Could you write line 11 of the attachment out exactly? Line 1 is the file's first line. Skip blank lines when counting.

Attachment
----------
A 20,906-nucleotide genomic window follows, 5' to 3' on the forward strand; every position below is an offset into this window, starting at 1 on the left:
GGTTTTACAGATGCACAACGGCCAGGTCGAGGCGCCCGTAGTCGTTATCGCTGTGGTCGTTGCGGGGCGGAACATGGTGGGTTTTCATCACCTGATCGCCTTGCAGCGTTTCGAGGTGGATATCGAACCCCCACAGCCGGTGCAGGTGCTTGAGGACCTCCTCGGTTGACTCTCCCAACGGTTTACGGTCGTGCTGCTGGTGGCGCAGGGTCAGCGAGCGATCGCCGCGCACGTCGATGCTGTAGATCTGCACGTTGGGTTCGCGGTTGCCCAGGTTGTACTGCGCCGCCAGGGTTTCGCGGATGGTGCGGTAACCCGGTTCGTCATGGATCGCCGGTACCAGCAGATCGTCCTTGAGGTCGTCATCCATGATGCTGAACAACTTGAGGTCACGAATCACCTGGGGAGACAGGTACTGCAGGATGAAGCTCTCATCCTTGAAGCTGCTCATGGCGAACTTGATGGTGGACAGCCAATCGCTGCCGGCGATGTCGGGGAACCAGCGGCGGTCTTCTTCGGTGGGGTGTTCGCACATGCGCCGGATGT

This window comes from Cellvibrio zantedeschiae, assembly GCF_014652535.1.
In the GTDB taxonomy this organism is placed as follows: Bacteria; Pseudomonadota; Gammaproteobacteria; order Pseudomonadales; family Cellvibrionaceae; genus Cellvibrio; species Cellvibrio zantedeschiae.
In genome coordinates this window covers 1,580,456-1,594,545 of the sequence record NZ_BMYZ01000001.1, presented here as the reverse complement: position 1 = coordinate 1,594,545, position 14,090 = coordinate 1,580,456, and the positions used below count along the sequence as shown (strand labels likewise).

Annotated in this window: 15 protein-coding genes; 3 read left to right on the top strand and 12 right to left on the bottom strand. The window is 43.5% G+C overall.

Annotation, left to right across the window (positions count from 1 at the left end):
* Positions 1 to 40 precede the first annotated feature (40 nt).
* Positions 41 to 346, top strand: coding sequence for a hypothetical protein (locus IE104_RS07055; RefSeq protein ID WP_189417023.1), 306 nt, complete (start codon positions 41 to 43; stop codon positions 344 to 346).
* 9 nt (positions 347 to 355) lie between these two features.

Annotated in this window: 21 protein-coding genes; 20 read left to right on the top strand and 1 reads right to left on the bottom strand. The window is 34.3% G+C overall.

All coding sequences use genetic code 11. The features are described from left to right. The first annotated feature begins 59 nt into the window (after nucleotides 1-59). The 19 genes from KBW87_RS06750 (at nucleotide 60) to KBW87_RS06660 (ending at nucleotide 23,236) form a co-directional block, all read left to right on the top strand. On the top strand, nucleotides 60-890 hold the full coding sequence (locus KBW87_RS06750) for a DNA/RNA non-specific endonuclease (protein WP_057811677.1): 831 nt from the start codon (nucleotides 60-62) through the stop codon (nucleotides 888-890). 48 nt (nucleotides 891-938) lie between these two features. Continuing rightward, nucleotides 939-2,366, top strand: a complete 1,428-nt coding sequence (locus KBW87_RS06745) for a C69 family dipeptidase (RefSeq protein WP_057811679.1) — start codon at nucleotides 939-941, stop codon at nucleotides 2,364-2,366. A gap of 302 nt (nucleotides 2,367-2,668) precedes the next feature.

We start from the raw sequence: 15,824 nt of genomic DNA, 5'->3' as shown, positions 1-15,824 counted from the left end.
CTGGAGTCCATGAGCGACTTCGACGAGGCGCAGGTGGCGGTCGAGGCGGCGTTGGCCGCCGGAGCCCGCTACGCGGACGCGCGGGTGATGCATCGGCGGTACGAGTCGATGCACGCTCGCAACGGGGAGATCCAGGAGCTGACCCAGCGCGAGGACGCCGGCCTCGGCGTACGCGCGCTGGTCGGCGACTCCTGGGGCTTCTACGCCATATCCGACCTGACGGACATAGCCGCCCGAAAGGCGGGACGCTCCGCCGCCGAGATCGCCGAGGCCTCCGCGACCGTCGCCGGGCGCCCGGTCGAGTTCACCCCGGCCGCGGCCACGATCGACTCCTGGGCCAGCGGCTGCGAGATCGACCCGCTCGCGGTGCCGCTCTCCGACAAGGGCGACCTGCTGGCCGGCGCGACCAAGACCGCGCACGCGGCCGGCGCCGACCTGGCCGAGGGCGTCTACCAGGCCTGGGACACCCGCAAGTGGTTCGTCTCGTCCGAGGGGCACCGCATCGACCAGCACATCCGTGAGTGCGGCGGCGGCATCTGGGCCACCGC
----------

Annotated in this window: 21 protein-coding genes; 20 read left to right on the top strand and 1 reads right to left on the bottom strand. The window is 34.3% G+C overall.